Friday, January 04, 2013

Vignettes from Sea - Sun, Islands, Palm

The pastel colored buildings, the toasty sun, warm breeze, the smell of conch fritters frying in hot oil, honking cars, colorfully painted taxis, loud music and the languid flow of life around me take me back to the home of my childhood.  Traffic is fairly chaotic but we are able to walk through intersections, in and  out of the winding alleys back to the main street. Policemen are controlling traffic the good old fashioned way using their arms and a shrill whistle. I tell J this is a little like time travel - I am back to being her age in small town India where I grew up. 

I show her trees she has never seen before - coconut, banana, papaya, custard apple, sugarcane, palm and mango. In the courtyard of our home, we had most of these trees - back then they were nothing remarkable; everyone I knew had them in their backyards too. Our neighbors had a gigantic jackfruit tree in addition to everything we had. Their guavas were infinitely sweeter than ours. I did not know that I would feel this huge pang of nostalgia at the sight of a fruit laden mango tree worlds away from the home of my childhood. We managed to sight a bread fruit tree which was new for me too. The last time I tasted bread fruit was on a beach vacation at Goa over fifteen years ago.

Even ten years ago, India was already a far cry from what I feel nostalgic for. Every year that I have not been back since then, it moves further and further away from what is imprinted in memory - morphing into something that is impossible to understand unless you have been part of it yourself. Every year that I have not been home, I feel there is less reason to go back - there is nothing left there that will be familiar to me. I would feel like I am visiting a foreign country and may actually feel homeless. Until I go back, I can still imagine an India that does not really exist and continue to indulge my nostalgia of home and homeland. I wonder if that is the reason, I have hesitated to make that long overdue trip.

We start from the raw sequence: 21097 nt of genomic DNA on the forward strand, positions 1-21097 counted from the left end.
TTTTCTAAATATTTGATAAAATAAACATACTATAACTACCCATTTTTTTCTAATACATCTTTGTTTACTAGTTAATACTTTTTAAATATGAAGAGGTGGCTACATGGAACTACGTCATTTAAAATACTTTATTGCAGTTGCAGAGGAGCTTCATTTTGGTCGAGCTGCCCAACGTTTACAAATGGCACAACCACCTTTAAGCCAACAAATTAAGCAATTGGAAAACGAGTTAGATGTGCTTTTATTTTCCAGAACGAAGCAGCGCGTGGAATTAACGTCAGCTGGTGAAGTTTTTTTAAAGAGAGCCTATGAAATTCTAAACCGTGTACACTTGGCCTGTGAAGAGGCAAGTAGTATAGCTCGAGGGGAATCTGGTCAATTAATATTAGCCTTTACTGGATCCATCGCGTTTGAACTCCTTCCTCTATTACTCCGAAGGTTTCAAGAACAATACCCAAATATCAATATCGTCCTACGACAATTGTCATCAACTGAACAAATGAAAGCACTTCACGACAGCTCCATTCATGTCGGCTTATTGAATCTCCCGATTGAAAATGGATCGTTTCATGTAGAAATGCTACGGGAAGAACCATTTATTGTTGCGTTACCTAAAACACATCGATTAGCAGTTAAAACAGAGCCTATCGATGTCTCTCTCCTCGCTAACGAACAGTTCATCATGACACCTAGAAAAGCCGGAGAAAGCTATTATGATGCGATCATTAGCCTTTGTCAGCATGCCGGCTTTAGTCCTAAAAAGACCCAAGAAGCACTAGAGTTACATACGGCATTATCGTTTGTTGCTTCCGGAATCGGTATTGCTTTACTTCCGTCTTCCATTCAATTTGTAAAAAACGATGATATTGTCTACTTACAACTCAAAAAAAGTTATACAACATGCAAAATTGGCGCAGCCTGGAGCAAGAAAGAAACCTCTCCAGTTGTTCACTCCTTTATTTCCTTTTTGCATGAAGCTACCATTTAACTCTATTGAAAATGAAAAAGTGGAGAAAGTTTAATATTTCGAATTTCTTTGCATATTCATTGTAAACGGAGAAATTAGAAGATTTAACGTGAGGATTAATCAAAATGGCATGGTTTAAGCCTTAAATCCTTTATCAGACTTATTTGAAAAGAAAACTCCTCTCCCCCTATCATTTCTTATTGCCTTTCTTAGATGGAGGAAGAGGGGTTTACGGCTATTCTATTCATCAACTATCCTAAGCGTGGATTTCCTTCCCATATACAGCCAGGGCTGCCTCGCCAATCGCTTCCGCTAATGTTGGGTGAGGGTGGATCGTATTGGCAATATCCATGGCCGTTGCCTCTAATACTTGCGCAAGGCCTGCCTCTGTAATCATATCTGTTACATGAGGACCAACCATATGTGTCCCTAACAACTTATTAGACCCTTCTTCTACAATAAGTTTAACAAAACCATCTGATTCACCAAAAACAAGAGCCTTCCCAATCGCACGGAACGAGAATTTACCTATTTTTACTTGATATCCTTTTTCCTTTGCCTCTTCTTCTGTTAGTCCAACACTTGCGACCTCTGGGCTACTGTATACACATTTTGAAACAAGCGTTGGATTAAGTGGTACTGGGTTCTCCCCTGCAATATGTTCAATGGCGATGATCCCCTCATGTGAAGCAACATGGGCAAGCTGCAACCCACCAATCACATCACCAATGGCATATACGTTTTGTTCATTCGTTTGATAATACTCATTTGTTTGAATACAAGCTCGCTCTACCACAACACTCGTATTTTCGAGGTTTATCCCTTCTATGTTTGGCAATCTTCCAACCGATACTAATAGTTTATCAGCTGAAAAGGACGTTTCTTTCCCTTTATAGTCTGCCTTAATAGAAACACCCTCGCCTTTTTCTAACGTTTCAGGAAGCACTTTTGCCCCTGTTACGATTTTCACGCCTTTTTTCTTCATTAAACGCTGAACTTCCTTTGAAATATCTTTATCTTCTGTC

The islands in the Caribbean were strangely a lot closer to what I have been longing for. Chickens running in around in the yard ( J had never seen a rooster till now and got busy trying to take a picture - she would run into stray goats, donkeys and even horses) , small vegetable patches outside the house, the winding roads up the hills with trucks honking at each other around blind curves to alert each driver of the other's presence.  

Homes have balconies with railings and stairs leading up to them. That would be where you could take a nap on a winter afternoon after a big meal. The smell of the air has traces of everything - the good, bad and the ugly. Flowers I had not seen in forever - all colors of bougainvillea and red oleanders, are blooming everywhere. J was puzzled by my excitement over them and offered to take a pictures of me around my "favorite" flowers. 

And then there were reminders of reality - the high volume of western tourists everywhere, the harbors packed with yatches, speed boats and ofcourse any number of cruise ships, island souvenir shops overflowing with merchandise Made in China, duty free shops selling every well known brand of jewelery, watches, bags and perfume. Hair braiding ladies at every street corner - the occasional Starbucks, finding it easier to get an American meal than an local one. The best views of the ocean from up in the hills, obscured by ugly and often unfinished construction.


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